The ratcheting is caused by using the bur to cut the entire diameter of the seat at one time. Eliminate that, and you won’t get the ratcheting. Ted is right, it is a resonant noise caused by the bur bouncing around the hole, cutting deeply in one spot and bouncing around to the next notch and then repeating the process multiple times per revolution. That buzz you hear is caused by each flute bouncing from notch to notch multiple times per second
The ratcheting can be reduced by using a much lighter pressure when cutting and holding the tool and the work as solidly as possible so they aren’t able to move with relation to each other. It happens more frequently with finer burs as opposed to coarser high-speed burs. The more material being cut away the more the tendency to ratchet, i.e. the smaller the pilot hole the more the bur cutting the seat will have a tendency to ratchet. Once it gets started, it can be really hard to get a smooth seat again.
If you use a smaller bur and cut the sides of the seat a little at a time and work your way around the seat as opposed to cutting the entire diameter in one motion, you won’t get the ratcheting. You can also do the same thing to smooth it out once it happens. In ether case, you have to be careful you don’t over-bur the seat. That’s where a girdle stretcher would come in real handy.
Dave’s advice is good.
However as mentioned in the previous series on tool chatter posted on this problem, your all using the wrong tool . In the industrial engineering world I work in and come from weve specific tools to cut metal in a way so they dont chatter.
Read that post its self explanatory.
On reflection I have a bit more information as to why I had such a problem with this ball bur.
A few weeks ago I made a similar setting and the cutting turned out well, but I didn’t use a ball bur at that time. The bur is part of the problem but maybe not all of it.
The disc I was working on is only about 16mm in diameter, thus very difficult to hold while cutting the holes. I had about 1/3rd of the disc clamped in a GRS Benchmate tipped over on one side. Between the neoprene padding in the jaws and the extended angle of the Benchmate, the disc was not as rigidly supported as it should have been, I think. The work needs to be as rigid as the tooling - it doesn’t matter which one is loose or subject to vibration.
Later today I’m going to scribe a number of layouts on a larger piece of sheet, do my seat cutting with the sheet solidly supported on my bench, and then saw out the finished settings. I’m also going to test the other steps I mentioned earlier to see what happens.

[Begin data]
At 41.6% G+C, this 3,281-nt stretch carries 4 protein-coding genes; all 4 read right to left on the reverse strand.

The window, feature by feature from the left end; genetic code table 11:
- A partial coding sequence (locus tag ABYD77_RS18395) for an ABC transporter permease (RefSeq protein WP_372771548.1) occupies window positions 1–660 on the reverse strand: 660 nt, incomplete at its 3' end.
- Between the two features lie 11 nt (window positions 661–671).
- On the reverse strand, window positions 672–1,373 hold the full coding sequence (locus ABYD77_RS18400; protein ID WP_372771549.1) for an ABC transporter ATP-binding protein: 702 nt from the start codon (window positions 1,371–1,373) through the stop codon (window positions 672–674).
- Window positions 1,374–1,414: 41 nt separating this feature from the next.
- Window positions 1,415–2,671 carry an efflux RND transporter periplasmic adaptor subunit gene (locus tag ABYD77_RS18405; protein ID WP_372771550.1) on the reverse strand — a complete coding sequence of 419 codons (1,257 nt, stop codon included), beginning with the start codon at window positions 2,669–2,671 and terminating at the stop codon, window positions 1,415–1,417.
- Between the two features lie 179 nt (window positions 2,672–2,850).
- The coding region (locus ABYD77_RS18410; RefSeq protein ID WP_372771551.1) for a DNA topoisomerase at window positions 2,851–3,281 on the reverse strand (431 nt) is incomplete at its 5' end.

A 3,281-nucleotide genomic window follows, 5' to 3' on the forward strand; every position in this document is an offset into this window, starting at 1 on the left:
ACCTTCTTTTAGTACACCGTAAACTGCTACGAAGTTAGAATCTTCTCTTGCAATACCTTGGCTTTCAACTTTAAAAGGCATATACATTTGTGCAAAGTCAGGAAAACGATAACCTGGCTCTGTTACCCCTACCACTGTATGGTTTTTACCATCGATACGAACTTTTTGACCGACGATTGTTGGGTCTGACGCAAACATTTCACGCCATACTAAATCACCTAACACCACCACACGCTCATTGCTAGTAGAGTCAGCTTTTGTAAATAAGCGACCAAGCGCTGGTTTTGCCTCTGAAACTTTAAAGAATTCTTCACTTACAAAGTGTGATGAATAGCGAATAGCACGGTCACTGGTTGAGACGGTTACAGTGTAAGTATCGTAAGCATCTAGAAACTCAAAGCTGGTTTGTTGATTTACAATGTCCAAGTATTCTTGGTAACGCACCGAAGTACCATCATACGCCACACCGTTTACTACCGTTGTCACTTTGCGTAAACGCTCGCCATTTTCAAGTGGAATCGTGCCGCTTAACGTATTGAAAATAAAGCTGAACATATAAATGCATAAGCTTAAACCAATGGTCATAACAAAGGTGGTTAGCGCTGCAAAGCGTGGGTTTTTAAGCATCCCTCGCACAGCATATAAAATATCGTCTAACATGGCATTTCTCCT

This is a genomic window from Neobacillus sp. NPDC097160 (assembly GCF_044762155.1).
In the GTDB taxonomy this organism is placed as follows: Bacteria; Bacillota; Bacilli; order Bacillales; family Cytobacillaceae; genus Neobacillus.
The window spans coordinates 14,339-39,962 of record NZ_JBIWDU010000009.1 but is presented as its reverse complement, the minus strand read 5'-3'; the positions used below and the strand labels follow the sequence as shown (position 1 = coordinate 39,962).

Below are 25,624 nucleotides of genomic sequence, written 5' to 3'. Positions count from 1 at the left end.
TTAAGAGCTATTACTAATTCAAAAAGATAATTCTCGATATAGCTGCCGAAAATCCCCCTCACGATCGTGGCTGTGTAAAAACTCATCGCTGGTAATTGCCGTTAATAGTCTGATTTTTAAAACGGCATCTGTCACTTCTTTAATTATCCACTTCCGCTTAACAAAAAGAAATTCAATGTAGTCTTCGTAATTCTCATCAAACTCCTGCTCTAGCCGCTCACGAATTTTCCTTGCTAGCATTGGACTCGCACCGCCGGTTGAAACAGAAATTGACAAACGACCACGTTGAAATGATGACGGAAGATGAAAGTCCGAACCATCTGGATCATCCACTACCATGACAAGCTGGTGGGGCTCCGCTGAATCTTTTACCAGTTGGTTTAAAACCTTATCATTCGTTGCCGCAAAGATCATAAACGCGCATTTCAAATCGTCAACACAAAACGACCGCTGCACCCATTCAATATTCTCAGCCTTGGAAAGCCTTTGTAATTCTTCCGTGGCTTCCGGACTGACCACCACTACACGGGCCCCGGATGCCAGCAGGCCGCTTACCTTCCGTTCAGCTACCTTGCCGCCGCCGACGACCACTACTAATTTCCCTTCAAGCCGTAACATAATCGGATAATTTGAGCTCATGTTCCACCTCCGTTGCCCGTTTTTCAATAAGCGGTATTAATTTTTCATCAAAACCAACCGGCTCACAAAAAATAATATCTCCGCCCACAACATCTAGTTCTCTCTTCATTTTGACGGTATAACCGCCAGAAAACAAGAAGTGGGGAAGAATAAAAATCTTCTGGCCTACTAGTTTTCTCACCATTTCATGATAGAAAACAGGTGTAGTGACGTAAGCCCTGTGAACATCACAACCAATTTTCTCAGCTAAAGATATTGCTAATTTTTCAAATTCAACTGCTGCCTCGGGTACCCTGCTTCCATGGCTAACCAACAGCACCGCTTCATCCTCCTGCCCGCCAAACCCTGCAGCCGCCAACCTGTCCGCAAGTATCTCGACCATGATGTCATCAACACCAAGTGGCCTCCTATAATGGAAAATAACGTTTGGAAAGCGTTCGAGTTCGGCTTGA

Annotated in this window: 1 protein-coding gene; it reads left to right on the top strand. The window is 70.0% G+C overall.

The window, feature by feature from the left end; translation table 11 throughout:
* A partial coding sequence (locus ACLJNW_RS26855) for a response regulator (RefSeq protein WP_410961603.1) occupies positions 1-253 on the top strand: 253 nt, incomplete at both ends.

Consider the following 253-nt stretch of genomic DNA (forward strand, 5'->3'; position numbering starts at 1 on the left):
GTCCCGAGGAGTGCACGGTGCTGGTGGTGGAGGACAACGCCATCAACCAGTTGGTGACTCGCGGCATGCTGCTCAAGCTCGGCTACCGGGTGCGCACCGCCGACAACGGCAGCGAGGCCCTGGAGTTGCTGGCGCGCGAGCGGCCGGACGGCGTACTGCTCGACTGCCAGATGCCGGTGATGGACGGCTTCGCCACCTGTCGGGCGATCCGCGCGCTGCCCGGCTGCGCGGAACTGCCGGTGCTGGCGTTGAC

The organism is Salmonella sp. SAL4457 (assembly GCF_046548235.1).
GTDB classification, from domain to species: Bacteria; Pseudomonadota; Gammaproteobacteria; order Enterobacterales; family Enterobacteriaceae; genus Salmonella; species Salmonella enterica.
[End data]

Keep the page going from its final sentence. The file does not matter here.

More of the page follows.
I’ll also try to find the bit Ted mentioned and see if I can get one to try.
Hi Niel, Ill try and take a pic of this tool, and post here.
As mentioned, what follows is why I need this tool,
- ,I .blank out 1/2in dia disks in 100/1000 tho/in bronze total 400 off.
- I blank out same size disks in sterling .5mm thick 200 off
- 50 of no 1 is upset in a drop stamping die to be formed
into a cone
- Then all 400 have to be drilled 3mm.
5.150 of no 1 have to be tapped 4mm.
- 50 off no 3 then have to be countersunk to take a 4mm bronze pan head machine screw
THAT is where the tool comes into use to cut the counter sink without chatter.
Next, all these 400 have to be held somehow.
to do all this I have a small bench vice that I have machined a recess 100/1000tho/in, in the top of the jaws to hold the 1/;2in dia disks by their edge.
Pic will show all these.
Theres a lot more processing to all of these not needed to show. except the end product.
That’s called chatter when they skip like that. It has to do with speeds
and feeds. How fast you have the tool moving and how hard you press. With
a drill press or lathe you can control that better. We do machining but by
hand so you need to slow down and maybe press lightly at first. Try
different things. Sometimes press hard and go slow sometimes fast speed
and a light touch. Those that have a pattern to them you might have to
dress up with a ball burr first then try again.
Heres the pics.
Below the small vice is a larger c/sink
then the smaller one with the box and details thereon.
Below that are 3 samples of the aviation shanked c/sinks for sheet metal work .
Useable but not so good.
Re burrs, there an off shoot from the dentists tool kit, when turbine and diamond w/cooled drilling were developed the burr makers moved to selling more to the jewellery trade.
In the engineering world a burr is quite useless at precise cutting. as you have discovered.
the other pic is of center drills, also better than burrs.
On the rt are some samples of the small rounds I make.
The vice is self explanatory.
I’ve had a half-eternity ring in sterling silver have some parts exhibit chatter and some not, using the same bur, speed limited on the micro motor and well lubricated. It was almost like the grain of the metal in that particular region was ‘different’ than the others.